ASA Council Ballot – 2023
Electronic Voting closes: Friday 30th June 2023 at 5pm AEST
Information on Candidates is below (alphabetical order).
Associate Professor Christoph Federrath, Australian National University
Federrath’s research focuses on understanding the formation of stars. Federrath develops theoretical models and supercomputer simulations of molecular clouds, the birthplaces of stars. An essential part of this work is to compare supercomputer simulations performed on thousands of computer cores to real observations in galactic clouds. Federrath therefore primarily brings representation of the theoretical community as ASA Council member, but also has a clear understanding of and experience with bringing together the theoretical and observational communities. Federrath has served on ASAC and ASTAC before, and therefore brings general understanding of priorities of the different communities in the Australian and international astronomy landscape.
Professor Richard de Grijs, Macquarie University
I aim to play a facilitating role to benefit the Australian astronomical community. My passions and strengths are in (1) research in stellar astrophysics and the history of maritime navigation, (2) outreach/engagement, and (3) international liaisons. I am decisively pursuing those interests, e.g., as President of the IAU’s Division C (Education, Outreach and Heritage). I am keen to serve a second term on the ASA Council, aiming to bring to the role significant experience in and insights into the international research, funding, engagement, and publication landscapes; a key focus will be to engage more widely with communities in regional Australia.
Associate Professor Richard M McDermid, Macquarie University
I am Director of the Macquarie University Astrophysics and Space Technologies Research Centre, and leader of the Macquarie Node of the ARC Centre of Excellence for All-Sky Astrophysics in 3 Dimensions (ASTRO 3D). I am also the Project Scientist and acting Principal Investigator of the “MAVIS” instrument (the first Australian-led facility instrument for the ESO VLT), and current Chair of the AAL Science Advisory Committee. I wish to remain on the ASA Council for an additional term, as I believe I still have more to contribute to the ASA Council, in particular around building the ASA’s case to join ESO as full members, and reflecting community priorities in upcoming ASA strategic planning efforts. As co-organiser of the 2023 ASM, I am also strongly committed to the vitality of the ASA community, and as a Councillor would aim to see it thrive as we emerge from the COVID-19 pandemic.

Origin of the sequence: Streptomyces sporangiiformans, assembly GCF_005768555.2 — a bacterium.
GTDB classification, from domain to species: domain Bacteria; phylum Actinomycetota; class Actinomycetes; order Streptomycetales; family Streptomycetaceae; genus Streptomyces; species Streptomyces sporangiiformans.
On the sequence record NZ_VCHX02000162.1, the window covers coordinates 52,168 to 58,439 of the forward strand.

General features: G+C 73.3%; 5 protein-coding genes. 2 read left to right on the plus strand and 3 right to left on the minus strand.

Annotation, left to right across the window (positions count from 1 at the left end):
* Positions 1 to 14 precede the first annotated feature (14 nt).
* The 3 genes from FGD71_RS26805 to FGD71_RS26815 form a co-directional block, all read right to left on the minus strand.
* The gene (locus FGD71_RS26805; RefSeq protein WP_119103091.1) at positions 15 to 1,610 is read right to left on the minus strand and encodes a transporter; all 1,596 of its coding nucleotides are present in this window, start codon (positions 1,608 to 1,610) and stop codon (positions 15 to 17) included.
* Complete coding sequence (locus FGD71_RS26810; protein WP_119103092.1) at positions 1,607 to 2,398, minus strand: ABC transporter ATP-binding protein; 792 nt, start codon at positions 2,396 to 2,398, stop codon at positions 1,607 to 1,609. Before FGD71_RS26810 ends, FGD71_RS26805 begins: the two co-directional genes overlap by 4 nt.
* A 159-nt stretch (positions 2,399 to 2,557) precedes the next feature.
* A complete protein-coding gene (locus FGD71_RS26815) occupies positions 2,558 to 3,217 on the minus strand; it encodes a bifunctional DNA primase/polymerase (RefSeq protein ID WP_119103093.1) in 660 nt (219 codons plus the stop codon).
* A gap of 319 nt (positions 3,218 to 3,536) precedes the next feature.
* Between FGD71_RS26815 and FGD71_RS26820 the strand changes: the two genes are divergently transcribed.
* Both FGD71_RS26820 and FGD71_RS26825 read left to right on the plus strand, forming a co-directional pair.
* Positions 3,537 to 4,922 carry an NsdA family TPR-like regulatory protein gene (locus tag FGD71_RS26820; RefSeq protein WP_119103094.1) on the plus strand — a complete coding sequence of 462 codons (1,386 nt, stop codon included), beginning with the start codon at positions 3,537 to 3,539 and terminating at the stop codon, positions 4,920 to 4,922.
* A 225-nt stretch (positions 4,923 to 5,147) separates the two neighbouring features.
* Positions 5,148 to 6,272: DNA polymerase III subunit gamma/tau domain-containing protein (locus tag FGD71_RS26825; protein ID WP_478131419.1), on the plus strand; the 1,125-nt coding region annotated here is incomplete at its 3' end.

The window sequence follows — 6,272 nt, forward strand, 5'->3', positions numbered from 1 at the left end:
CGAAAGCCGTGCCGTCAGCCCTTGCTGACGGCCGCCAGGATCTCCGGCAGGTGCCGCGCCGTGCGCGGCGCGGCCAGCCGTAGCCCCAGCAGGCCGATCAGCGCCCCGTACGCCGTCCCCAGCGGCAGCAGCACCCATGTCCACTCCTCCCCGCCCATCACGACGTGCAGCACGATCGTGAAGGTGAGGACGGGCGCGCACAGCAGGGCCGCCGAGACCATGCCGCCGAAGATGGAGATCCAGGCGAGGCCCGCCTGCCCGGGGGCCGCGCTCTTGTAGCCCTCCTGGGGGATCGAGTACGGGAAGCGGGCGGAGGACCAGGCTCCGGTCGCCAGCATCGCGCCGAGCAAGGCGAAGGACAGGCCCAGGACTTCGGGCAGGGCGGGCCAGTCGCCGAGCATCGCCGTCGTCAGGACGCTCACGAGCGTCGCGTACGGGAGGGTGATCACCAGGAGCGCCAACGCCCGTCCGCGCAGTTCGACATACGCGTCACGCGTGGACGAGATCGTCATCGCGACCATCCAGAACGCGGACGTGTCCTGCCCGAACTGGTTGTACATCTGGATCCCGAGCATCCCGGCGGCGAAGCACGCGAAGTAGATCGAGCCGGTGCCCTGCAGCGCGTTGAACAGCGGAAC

Dr Bernhard Müller, Monash University
I am a computational astrophysicist working on supernova explosions at Monash University and a member of the ANITA chapter. I have served one term one the council before and formerly served as senior representative 2020-2022. There are two things that I find most rewarding about my work in ASA roles and that will remain my biggest priorities as a councillor: First, the opportunity to provide support, recognition and training to young researchers. Second, to use the few opportunities we have as ASA council to make research conditions a little better and more equal where we can.
Dr Sarah E Pearce, SKA Low
I currently work as Director of the SKA-Low telescope and prior to this spent ten years in CSIRO. I’m an active contributor to the Australian astronomy community, including as a member of the ASA Council, the GMT Board and the National Committee for Astronomy. Increasing diversity in astronomy is one of my highest priorities and I bring this perspective to my role on the ASA Council. The ASA can be a powerful voice advocating for astronomy in Australia: I hope to continue using my experience and networks to contribute.
Dr O Ivy Wong, CSIRO Space & Astronomy
I am Ivy Wong, a staff astronomer at the Australia Telescope National Facility, CSIRO in Perth, WA. I have been an ASA member for over 20 years (ever since I was an undergraduate student). I was previously a steering committee member of the ASA’s ECR chapter. I also volunteer as a mentor for the ASA ECR chapter and participate in their annual meet-a-mentor programme. In addition to my contributions to the ECR and the IDEA chapter, I would like to provide contributions to the ASA at a higher level. This is why I am volunteering to be a council member.
Council positions elected unopposed: The President, John Lattanzio completes his maximum two-year term and is not eligible for nomination to the same role. The Secretaries and Treasurer have no limits on their terms. Councillors can serve for up to four years (two 2-year terms) in a single unbroken period. The Immediate Past-President, Chair of the Editorial Board, the Prizes and Awards Co-ordinator and the Media and Outreach Officer are ex-officio members of Council. The following will be elected unopposed at the Annual General Meeting at Macquarie University, Mason Theatre, and by Zoom, on Wed 5 July 2023 commencing at 1.30 pm AEST:
President: Ass Prof Stas Shabala, University of Tasmania
Vice-President: Dr Ashley J Ruiter, University of NSW
Secretaries: Dr Marc L Duldig, University of Tasmania (adjunct) and Ass Prof John W O’Byrne, SIFA, University of Sydney
Treasurer: Dr Yeshe Fenner, OZGRAV, Swinburne University
The following are ex officio and not for election:
Immediate Past President: Prof John C Lattanzio, Monash University
Chair PASA Editorial Board: Dr Ivo R Seitenzahl, University of NSW, Canberra
Prizes & Awards: Dr Tanya Hill, Melbourne Planetarium, Scienceworks
Media & Outreach: Ass Prof Michael J I Brown, Monash University